* This is particularly the case with the image of the author's grandmother on page 123. In chapter three Willingham writes about a 4th grade teacher who had his students bake biscuits as part of a unit on the Underground Railroad (because biscuits were a food staple for runaway slaves). He explains why this wasn't an effective lesson because the students spent more time thinking about measuring flour, etc. than about the Underground Railroad. For me, the grandma photo was like the biscuits. I vaguely remember something about "grandma psychology" but have completely forgotten the broader context.

Tuesday, December 15, 2009

book clubbing in December

My book club met a bit early this month because of the holidays.
Our selection for December was The Princess Bride and I have to say that I was surprised how many people in our group hadn't read the book or seen the movie. Of course, I'm the youngest member of the book club, but still. I hadn't read the book before this month, but I've seen the movie many times.

The Princess Bride by William Goldman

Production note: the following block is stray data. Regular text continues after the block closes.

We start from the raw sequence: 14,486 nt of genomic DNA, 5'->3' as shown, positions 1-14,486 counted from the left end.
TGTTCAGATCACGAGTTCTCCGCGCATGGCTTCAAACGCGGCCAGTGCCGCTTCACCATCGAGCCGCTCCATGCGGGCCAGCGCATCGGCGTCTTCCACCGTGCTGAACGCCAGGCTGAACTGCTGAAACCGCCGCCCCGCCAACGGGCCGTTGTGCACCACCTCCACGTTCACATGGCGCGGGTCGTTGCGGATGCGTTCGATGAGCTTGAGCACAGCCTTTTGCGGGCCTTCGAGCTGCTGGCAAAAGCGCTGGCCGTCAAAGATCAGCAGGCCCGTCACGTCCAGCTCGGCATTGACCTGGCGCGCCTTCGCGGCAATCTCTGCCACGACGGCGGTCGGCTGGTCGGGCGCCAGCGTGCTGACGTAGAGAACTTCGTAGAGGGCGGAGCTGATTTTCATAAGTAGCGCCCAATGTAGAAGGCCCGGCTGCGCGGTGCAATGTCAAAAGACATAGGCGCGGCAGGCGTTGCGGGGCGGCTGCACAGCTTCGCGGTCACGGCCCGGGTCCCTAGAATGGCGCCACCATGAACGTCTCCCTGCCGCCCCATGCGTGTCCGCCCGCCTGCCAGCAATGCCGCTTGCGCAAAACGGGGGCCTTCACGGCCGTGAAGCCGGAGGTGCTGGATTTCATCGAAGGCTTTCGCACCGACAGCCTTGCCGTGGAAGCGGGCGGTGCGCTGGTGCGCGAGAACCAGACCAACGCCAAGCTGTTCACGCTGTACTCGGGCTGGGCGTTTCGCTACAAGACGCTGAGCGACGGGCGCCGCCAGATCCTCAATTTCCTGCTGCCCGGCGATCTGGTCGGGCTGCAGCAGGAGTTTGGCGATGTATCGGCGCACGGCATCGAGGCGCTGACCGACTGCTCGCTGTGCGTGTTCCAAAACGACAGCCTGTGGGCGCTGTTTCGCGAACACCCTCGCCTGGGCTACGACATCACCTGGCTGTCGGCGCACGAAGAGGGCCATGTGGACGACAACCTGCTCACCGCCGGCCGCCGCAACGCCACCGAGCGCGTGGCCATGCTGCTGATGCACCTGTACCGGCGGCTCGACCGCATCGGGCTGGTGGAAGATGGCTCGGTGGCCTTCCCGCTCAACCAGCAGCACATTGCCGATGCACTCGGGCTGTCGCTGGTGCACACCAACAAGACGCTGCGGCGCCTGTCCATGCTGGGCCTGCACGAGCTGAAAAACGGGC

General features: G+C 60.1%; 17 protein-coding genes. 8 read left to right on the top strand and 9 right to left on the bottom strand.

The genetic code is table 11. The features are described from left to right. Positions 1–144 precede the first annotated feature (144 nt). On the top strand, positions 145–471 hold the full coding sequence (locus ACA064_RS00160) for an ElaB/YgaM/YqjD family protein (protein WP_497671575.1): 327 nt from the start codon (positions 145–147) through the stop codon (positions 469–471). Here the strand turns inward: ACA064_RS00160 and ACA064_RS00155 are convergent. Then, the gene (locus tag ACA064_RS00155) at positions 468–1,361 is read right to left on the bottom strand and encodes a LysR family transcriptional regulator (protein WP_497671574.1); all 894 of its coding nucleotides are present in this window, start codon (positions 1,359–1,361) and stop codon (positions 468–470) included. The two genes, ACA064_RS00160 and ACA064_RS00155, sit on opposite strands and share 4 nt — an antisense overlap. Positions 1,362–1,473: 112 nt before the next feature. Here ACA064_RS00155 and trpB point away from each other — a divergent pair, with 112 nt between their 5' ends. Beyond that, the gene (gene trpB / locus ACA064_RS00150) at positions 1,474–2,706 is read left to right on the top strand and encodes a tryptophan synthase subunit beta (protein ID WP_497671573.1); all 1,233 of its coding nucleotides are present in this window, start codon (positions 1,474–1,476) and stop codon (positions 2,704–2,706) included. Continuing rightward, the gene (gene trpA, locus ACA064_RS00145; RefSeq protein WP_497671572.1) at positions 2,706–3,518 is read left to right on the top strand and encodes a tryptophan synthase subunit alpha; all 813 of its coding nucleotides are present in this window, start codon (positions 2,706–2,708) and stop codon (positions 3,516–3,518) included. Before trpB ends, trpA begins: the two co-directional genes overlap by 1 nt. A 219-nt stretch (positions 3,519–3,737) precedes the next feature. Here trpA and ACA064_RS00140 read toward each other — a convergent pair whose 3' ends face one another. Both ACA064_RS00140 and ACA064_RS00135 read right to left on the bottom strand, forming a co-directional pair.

The subtitle of The Princess Bride is "S. Morgenstern's Classic Tale of True Love and High Adventure; The 'Good Parts' Version" and in the novel carries on the ruse that he's abridging a classic and the text is full of his commentary on the original work. Usually I have no problem with kind of literary device, but I have to admit that Goldman's digressions really started to annoy me after a while. I have the 25th anniversary edition and I didn't even bother to finish the special "Buttercup's Baby" section at the end because of it (full disclosure: I was sick and so probably more easily irritated than usual).

In any case, book club: like I mentioned above, there were a number of people who were unfamiliar with The Princess Bride. Reactions were really all over the board: some loved it, some disliked it, and some were neither here nor there. We talked about fantasy in general, Goldman's writing style, what we did/did not like about the story, and the differences between the novel and the movie (as well as casting choices).